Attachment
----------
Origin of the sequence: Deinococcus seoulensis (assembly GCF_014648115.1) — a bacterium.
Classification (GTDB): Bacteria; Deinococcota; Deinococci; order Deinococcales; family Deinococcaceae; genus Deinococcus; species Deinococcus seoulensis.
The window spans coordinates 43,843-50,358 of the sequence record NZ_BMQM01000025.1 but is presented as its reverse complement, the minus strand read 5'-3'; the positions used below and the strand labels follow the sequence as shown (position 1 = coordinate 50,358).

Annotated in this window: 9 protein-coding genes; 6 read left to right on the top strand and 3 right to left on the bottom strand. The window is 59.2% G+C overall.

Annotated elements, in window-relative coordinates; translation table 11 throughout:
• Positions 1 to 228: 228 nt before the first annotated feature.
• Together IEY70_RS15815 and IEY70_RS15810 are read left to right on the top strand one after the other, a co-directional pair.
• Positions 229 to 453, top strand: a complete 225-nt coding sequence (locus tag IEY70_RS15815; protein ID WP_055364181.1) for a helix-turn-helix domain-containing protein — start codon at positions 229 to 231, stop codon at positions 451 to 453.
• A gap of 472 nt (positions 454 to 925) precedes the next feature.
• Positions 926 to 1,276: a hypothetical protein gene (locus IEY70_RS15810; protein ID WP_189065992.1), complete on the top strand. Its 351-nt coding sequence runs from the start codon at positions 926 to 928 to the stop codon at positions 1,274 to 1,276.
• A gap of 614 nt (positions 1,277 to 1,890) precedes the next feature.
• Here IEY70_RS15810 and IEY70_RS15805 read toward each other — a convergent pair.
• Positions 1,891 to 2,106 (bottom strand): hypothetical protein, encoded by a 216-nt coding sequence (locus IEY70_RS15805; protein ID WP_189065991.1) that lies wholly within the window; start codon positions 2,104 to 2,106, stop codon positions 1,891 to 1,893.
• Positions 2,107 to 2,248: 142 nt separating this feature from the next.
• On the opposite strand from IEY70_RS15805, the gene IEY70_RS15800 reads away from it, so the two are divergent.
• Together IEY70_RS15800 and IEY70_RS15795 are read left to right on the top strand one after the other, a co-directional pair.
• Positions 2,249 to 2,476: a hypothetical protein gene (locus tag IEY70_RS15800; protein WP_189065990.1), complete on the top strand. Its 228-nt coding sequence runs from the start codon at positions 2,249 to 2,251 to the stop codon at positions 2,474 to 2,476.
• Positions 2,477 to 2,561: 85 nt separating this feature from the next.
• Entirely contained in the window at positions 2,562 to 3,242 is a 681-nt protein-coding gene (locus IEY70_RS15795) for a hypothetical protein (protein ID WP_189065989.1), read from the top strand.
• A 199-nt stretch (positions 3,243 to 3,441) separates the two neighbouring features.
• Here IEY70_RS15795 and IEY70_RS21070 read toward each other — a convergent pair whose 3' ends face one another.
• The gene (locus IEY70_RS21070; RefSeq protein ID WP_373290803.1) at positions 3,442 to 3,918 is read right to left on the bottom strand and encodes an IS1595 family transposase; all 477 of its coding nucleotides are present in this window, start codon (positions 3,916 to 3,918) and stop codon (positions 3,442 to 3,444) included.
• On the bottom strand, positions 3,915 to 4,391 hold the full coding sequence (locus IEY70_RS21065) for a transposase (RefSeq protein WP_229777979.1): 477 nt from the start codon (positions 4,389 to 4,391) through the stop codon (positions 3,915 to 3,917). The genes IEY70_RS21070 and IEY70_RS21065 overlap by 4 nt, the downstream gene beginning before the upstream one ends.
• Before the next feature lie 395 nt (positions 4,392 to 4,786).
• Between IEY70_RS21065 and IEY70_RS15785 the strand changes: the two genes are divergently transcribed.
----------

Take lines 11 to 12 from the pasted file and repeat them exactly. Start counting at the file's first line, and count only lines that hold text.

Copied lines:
• A gap of 614 nt (positions 1,277 to 1,890) precedes the next feature.
• Here IEY70_RS15810 and IEY70_RS15805 read toward each other — a convergent pair.